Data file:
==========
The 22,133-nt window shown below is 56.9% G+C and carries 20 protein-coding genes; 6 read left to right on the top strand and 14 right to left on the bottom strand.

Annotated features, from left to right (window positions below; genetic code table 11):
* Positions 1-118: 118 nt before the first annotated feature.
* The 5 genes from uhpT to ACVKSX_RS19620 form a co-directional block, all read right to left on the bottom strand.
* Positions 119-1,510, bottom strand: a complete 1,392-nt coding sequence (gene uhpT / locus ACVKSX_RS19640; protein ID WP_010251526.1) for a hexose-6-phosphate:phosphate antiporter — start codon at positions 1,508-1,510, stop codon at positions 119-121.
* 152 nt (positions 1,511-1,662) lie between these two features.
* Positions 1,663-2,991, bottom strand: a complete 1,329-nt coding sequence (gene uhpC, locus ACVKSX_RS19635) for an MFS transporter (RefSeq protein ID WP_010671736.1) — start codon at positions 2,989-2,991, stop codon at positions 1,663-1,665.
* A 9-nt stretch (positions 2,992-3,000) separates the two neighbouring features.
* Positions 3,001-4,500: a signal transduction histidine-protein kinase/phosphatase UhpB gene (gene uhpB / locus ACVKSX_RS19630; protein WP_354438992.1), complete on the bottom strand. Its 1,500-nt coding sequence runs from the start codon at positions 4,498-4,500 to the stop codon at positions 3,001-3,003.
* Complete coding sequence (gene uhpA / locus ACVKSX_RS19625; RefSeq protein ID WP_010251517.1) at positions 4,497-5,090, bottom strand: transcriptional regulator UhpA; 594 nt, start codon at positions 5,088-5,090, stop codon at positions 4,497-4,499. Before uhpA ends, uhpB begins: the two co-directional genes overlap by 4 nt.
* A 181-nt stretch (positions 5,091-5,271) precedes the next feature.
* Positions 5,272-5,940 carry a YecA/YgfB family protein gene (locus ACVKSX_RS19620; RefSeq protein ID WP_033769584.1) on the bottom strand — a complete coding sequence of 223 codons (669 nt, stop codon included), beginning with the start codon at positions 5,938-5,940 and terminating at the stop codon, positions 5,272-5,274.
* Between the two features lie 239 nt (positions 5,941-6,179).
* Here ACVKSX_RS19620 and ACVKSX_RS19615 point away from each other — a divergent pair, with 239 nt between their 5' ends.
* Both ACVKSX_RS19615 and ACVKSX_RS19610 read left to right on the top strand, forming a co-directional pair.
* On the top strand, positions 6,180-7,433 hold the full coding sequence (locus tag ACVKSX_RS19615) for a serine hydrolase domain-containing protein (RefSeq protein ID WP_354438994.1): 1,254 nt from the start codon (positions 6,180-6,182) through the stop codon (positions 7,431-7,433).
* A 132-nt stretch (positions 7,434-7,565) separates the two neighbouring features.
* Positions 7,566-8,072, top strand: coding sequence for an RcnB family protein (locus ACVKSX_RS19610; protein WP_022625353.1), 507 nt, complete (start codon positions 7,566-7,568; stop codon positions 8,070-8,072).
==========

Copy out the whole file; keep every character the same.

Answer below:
The 22,133-nt window shown below is 56.9% G+C and carries 20 protein-coding genes; 6 read left to right on the top strand and 14 right to left on the bottom strand.

Annotated features, from left to right (window positions below; genetic code table 11):
* Positions 1-118: 118 nt before the first annotated feature.
* The 5 genes from uhpT to ACVKSX_RS19620 form a co-directional block, all read right to left on the bottom strand.
* Positions 119-1,510, bottom strand: a complete 1,392-nt coding sequence (gene uhpT / locus ACVKSX_RS19640; protein ID WP_010251526.1) for a hexose-6-phosphate:phosphate antiporter — start codon at positions 1,508-1,510, stop codon at positions 119-121.
* 152 nt (positions 1,511-1,662) lie between these two features.
* Positions 1,663-2,991, bottom strand: a complete 1,329-nt coding sequence (gene uhpC, locus ACVKSX_RS19635) for an MFS transporter (RefSeq protein ID WP_010671736.1) — start codon at positions 2,989-2,991, stop codon at positions 1,663-1,665.
* A 9-nt stretch (positions 2,992-3,000) separates the two neighbouring features.
* Positions 3,001-4,500: a signal transduction histidine-protein kinase/phosphatase UhpB gene (gene uhpB / locus ACVKSX_RS19630; protein WP_354438992.1), complete on the bottom strand. Its 1,500-nt coding sequence runs from the start codon at positions 4,498-4,500 to the stop codon at positions 3,001-3,003.
* Complete coding sequence (gene uhpA / locus ACVKSX_RS19625; RefSeq protein ID WP_010251517.1) at positions 4,497-5,090, bottom strand: transcriptional regulator UhpA; 594 nt, start codon at positions 5,088-5,090, stop codon at positions 4,497-4,499. Before uhpA ends, uhpB begins: the two co-directional genes overlap by 4 nt.
* A 181-nt stretch (positions 5,091-5,271) precedes the next feature.
* Positions 5,272-5,940 carry a YecA/YgfB family protein gene (locus ACVKSX_RS19620; RefSeq protein ID WP_033769584.1) on the bottom strand — a complete coding sequence of 223 codons (669 nt, stop codon included), beginning with the start codon at positions 5,938-5,940 and terminating at the stop codon, positions 5,272-5,274.
* Between the two features lie 239 nt (positions 5,941-6,179).
* Here ACVKSX_RS19620 and ACVKSX_RS19615 point away from each other — a divergent pair, with 239 nt between their 5' ends.
* Both ACVKSX_RS19615 and ACVKSX_RS19610 read left to right on the top strand, forming a co-directional pair.
* On the top strand, positions 6,180-7,433 hold the full coding sequence (locus tag ACVKSX_RS19615) for a serine hydrolase domain-containing protein (RefSeq protein ID WP_354438994.1): 1,254 nt from the start codon (positions 6,180-6,182) through the stop codon (positions 7,431-7,433).
* A 132-nt stretch (positions 7,434-7,565) separates the two neighbouring features.
* Positions 7,566-8,072, top strand: coding sequence for an RcnB family protein (locus ACVKSX_RS19610; protein WP_022625353.1), 507 nt, complete (start codon positions 7,566-7,568; stop codon positions 8,070-8,072).